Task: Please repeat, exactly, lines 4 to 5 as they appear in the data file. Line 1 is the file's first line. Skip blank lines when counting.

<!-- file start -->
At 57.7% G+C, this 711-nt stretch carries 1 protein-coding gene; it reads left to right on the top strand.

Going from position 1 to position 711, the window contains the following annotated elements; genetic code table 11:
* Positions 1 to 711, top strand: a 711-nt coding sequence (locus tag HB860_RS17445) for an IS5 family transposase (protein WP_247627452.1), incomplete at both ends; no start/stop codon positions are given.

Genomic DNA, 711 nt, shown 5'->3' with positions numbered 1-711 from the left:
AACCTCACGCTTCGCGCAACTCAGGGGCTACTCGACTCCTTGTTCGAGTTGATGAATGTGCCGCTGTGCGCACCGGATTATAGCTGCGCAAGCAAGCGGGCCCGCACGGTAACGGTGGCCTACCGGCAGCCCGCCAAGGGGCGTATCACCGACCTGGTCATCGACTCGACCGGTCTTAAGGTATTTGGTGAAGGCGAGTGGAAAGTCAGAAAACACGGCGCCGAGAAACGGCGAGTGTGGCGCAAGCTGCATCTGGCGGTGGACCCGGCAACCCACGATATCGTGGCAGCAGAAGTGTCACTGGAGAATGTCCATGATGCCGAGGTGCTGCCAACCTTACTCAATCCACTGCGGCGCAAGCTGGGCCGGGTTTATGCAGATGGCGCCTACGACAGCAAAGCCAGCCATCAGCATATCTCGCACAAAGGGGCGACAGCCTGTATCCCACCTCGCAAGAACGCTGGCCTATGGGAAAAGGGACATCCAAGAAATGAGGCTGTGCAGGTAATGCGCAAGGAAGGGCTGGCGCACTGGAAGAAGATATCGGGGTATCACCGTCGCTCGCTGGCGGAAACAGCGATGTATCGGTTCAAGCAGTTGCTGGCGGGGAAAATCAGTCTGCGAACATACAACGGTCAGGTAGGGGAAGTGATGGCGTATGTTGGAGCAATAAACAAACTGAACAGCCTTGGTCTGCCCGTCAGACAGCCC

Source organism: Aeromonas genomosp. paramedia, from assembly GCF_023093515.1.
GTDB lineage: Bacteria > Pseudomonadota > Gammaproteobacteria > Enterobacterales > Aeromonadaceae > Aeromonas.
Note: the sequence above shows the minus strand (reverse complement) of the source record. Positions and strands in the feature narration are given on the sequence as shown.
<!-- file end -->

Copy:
Genomic DNA, 711 nt, shown 5'->3' with positions numbered 1-711 from the left:
AACCTCACGCTTCGCGCAACTCAGGGGCTACTCGACTCCTTGTTCGAGTTGATGAATGTGCCGCTGTGCGCACCGGATTATAGCTGCGCAAGCAAGCGGGCCCGCACGGTAACGGTGGCCTACCGGCAGCCCGCCAAGGGGCGTATCACCGACCTGGTCATCGACTCGACCGGTCTTAAGGTATTTGGTGAAGGCGAGTGGAAAGTCAGAAAACACGGCGCCGAGAAACGGCGAGTGTGGCGCAAGCTGCATCTGGCGGTGGACCCGGCAACCCACGATATCGTGGCAGCAGAAGTGTCACTGGAGAATGTCCATGATGCCGAGGTGCTGCCAACCTTACTCAATCCACTGCGGCGCAAGCTGGGCCGGGTTTATGCAGATGGCGCCTACGACAGCAAAGCCAGCCATCAGCATATCTCGCACAAAGGGGCGACAGCCTGTATCCCACCTCGCAAGAACGCTGGCCTATGGGAAAAGGGACATCCAAGAAATGAGGCTGTGCAGGTAATGCGCAAGGAAGGGCTGGCGCACTGGAAGAAGATATCGGGGTATCACCGTCGCTCGCTGGCGGAAACAGCGATGTATCGGTTCAAGCAGTTGCTGGCGGGGAAAATCAGTCTGCGAACATACAACGGTCAGGTAGGGGAAGTGATGGCGTATGTTGGAGCAATAAACAAACTGAACAGCCTTGGTCTGCCCGTCAGACAGCCC